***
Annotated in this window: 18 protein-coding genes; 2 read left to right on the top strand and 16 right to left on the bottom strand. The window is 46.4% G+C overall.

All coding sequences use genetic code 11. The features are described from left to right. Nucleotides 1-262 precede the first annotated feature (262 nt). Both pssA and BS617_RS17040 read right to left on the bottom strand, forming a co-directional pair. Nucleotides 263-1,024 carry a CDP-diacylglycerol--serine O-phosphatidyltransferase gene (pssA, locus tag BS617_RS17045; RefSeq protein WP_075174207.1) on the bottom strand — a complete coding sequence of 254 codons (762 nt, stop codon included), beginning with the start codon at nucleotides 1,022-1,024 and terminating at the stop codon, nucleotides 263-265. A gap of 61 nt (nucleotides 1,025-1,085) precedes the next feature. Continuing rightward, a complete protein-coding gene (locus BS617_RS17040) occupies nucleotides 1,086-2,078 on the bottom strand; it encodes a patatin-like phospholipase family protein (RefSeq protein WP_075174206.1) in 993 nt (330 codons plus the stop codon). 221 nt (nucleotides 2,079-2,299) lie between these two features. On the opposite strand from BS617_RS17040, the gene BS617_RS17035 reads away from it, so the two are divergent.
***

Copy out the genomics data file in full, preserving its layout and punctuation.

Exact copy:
Annotated in this window: 18 protein-coding genes; 2 read left to right on the top strand and 16 right to left on the bottom strand. The window is 46.4% G+C overall.

All coding sequences use genetic code 11. The features are described from left to right. Nucleotides 1-262 precede the first annotated feature (262 nt). Both pssA and BS617_RS17040 read right to left on the bottom strand, forming a co-directional pair. Nucleotides 263-1,024 carry a CDP-diacylglycerol--serine O-phosphatidyltransferase gene (pssA, locus tag BS617_RS17045; RefSeq protein WP_075174207.1) on the bottom strand — a complete coding sequence of 254 codons (762 nt, stop codon included), beginning with the start codon at nucleotides 1,022-1,024 and terminating at the stop codon, nucleotides 263-265. A gap of 61 nt (nucleotides 1,025-1,085) precedes the next feature. Continuing rightward, a complete protein-coding gene (locus BS617_RS17040) occupies nucleotides 1,086-2,078 on the bottom strand; it encodes a patatin-like phospholipase family protein (RefSeq protein WP_075174206.1) in 993 nt (330 codons plus the stop codon). 221 nt (nucleotides 2,079-2,299) lie between these two features. On the opposite strand from BS617_RS17040, the gene BS617_RS17035 reads away from it, so the two are divergent.